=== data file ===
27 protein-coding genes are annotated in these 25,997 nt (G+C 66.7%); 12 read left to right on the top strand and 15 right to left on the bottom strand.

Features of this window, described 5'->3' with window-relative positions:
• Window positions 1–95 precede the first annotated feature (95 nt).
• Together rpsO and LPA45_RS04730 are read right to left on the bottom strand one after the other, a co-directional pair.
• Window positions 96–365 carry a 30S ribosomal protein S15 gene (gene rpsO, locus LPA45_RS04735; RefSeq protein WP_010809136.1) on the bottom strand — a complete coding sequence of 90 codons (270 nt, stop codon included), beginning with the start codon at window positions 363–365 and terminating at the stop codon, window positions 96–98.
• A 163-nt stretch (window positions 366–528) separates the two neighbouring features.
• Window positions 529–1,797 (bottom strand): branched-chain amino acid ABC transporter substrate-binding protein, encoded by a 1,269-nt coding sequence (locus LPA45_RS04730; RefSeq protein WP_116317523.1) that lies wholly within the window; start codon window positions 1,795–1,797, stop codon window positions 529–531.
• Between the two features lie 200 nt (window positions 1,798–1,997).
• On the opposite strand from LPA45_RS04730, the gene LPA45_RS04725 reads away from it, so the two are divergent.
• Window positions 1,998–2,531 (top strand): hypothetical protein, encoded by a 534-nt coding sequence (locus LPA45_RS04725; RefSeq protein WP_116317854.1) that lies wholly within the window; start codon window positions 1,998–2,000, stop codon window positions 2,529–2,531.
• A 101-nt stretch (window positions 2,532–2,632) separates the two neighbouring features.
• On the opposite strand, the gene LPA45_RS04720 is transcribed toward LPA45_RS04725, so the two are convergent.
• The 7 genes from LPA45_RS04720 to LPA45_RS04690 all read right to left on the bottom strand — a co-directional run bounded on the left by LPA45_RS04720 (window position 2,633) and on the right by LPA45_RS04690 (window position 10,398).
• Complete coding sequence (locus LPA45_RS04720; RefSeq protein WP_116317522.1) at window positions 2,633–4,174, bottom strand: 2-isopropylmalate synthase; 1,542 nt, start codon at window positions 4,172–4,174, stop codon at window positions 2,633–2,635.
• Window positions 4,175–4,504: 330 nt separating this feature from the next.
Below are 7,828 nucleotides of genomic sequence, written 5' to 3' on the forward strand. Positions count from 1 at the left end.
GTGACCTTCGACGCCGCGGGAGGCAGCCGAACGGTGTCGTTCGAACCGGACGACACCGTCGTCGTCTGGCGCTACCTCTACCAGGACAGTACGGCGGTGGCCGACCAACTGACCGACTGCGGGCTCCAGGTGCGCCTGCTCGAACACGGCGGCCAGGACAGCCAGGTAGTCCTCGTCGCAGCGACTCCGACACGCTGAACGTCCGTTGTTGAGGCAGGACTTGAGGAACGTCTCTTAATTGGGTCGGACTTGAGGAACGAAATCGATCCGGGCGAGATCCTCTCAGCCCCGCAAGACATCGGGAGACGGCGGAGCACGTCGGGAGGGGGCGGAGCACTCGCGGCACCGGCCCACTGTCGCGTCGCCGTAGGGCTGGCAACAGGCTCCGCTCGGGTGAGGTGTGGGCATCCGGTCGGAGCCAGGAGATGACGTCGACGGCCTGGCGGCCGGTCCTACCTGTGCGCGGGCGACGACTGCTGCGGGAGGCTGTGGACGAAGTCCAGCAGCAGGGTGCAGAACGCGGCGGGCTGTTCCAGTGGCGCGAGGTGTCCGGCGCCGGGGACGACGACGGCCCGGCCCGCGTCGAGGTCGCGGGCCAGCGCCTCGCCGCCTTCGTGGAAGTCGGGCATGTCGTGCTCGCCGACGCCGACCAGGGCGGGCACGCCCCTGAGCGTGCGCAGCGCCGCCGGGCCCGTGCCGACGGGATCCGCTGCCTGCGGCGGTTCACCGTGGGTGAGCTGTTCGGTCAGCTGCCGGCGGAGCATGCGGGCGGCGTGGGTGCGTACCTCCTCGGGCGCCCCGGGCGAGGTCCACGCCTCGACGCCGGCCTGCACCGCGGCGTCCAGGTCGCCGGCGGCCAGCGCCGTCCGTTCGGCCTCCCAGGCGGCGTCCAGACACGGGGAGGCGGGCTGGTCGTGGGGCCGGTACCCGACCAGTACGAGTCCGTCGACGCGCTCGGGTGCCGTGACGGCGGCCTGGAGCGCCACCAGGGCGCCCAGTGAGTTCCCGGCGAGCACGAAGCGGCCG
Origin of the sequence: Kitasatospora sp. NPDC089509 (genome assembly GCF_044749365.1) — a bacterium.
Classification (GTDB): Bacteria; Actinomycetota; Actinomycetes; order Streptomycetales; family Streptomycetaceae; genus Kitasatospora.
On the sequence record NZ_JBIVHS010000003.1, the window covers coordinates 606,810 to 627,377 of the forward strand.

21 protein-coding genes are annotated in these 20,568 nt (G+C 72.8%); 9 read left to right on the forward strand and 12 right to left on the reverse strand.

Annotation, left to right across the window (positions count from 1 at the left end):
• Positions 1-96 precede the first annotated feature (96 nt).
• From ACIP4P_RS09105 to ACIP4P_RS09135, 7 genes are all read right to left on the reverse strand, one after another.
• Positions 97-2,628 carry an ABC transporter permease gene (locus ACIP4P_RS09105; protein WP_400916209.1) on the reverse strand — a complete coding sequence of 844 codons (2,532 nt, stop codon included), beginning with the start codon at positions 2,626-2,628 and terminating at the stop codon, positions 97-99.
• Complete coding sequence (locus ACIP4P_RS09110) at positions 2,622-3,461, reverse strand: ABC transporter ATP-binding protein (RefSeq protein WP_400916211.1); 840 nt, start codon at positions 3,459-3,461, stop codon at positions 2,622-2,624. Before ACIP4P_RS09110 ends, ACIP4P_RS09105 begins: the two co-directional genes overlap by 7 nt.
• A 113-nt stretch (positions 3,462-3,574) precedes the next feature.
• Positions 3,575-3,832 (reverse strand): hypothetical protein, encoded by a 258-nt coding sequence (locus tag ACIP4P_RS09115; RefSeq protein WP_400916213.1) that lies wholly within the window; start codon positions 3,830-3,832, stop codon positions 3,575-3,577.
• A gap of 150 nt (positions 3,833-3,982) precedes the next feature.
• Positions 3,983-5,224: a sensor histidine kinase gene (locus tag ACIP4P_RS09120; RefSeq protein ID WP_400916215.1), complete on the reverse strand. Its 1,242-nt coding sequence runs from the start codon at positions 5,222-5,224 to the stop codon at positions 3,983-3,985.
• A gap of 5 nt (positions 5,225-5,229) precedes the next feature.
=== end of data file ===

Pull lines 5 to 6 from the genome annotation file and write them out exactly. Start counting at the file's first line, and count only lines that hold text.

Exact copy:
• Window positions 96–365 carry a 30S ribosomal protein S15 gene (gene rpsO, locus LPA45_RS04735; RefSeq protein WP_010809136.1) on the bottom strand — a complete coding sequence of 90 codons (270 nt, stop codon included), beginning with the start codon at window positions 363–365 and terminating at the stop codon, window positions 96–98.
• A 163-nt stretch (window positions 366–528) separates the two neighbouring features.